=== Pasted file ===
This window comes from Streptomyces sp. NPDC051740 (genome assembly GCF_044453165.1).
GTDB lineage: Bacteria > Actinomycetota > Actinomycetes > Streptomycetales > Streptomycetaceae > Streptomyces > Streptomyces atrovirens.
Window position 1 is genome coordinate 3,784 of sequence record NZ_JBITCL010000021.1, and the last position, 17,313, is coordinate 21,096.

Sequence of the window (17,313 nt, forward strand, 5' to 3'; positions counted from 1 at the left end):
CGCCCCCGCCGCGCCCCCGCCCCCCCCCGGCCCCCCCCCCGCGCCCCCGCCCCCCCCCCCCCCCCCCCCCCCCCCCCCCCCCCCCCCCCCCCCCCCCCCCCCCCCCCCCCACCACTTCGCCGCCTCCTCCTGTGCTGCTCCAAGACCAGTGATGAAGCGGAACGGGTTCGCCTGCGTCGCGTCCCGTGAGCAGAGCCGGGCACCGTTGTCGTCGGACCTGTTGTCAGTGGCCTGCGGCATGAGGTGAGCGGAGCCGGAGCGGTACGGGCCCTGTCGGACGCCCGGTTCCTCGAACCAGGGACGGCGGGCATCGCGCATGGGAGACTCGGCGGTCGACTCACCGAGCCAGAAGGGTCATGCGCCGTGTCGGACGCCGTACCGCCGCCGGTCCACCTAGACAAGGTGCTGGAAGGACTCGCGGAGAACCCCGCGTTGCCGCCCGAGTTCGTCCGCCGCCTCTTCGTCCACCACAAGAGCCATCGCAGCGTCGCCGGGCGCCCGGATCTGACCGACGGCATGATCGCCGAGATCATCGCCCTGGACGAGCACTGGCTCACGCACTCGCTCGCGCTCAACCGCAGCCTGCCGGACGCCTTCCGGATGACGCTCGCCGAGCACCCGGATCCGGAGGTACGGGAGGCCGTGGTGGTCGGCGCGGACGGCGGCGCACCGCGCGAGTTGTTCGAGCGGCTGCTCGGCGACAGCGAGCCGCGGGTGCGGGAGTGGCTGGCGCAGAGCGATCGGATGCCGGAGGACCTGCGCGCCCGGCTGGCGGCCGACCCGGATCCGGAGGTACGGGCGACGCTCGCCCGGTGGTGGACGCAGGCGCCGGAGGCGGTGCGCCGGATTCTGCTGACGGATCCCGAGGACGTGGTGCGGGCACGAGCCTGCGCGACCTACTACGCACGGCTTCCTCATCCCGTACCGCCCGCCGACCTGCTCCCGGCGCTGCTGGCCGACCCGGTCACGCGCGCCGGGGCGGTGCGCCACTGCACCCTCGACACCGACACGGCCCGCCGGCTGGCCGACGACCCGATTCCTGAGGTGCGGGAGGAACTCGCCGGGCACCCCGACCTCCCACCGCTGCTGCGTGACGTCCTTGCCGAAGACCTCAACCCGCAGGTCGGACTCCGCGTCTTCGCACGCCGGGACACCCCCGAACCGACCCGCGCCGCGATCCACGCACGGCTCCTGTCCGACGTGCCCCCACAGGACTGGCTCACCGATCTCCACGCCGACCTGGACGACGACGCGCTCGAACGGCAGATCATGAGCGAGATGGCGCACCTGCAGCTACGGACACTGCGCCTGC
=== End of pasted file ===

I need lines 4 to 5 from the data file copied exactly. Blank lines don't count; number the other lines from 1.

Sequence of the window (17,313 nt, forward strand, 5' to 3'; positions counted from 1 at the left end):
CGCCCCCGCCGCGCCCCCGCCCCCCCCCGGCCCCCCCCCCGCGCCCCCGCCCCCCCCCCCCCCCCCCCCCCCCCCCCCCCCCCCCCCCCCCCCCCCCCCCCCCCCCCCCCACCACTTCGCCGCCTCCTCCTGTGCTGCTCCAAGACCAGTGATGAAGCGGAACGGGTTCGCCTGCGTCGCGTCCCGTGAGCAGAGCCGGGCACCGTTGTCGTCGGACCTGTTGTCAGTGGCCTGCGGCATGAGGTGAGCGGAGCCGGAGCGGTACGGGCCCTGTCGGACGCCCGGTTCCTCGAACCAGGGACGGCGGGCATCGCGCATGGGAGACTCGGCGGTCGACTCACCGAGCCAGAAGGGTCATGCGCCGTGTCGGACGCCGTACCGCCGCCGGTCCACCTAGACAAGGTGCTGGAAGGACTCGCGGAGAACCCCGCGTTGCCGCCCGAGTTCGTCCGCCGCCTCTTCGTCCACCACAAGAGCCATCGCAGCGTCGCCGGGCGCCCGGATCTGACCGACGGCATGATCGCCGAGATCATCGCCCTGGACGAGCACTGGCTCACGCACTCGCTCGCGCTCAACCGCAGCCTGCCGGACGCCTTCCGGATGACGCTCGCCGAGCACCCGGATCCGGAGGTACGGGAGGCCGTGGTGGTCGGCGCGGACGGCGGCGCACCGCGCGAGTTGTTCGAGCGGCTGCTCGGCGACAGCGAGCCGCGGGTGCGGGAGTGGCTGGCGCAGAGCGATCGGATGCCGGAGGACCTGCGCGCCCGGCTGGCGGCCGACCCGGATCCGGAGGTACGGGCGACGCTCGCCCGGTGGTGGACGCAGGCGCCGGAGGCGGTGCGCCGGATTCTGCTGACGGATCCCGAGGACGTGGTGCGGGCACGAGCCTGCGCGACCTACTACGCACGGCTTCCTCATCCCGTACCGCCCGCCGACCTGCTCCCGGCGCTGCTGGCCGACCCGGTCACGCGCGCCGGGGCGGTGCGCCACTGCACCCTCGACACCGACACGGCCCGCCGGCTGGCCGACGACCCGATTCCTGAGGTGCGGGAGGAACTCGCCGGGCACCCCGACCTCCCACCGCTGCTGCGTGACGTCCTTGCCGAAGACCTCAACCCGCAGGTCGGACTCCGCGTCTTCGCACGCCGGGACACCCCCGAACCGACCCGCGCCGCGATCCACGCACGGCTCCTGTCCGACGTGCCCCCACAGGACTGGCTCACCGATCTCCACGCCGACCTGGACGACGACGCGCTCGAACGGCAGATCATGAGCGAGATGGCGCACCTGCAGCTACGGACACTGCGCCTGC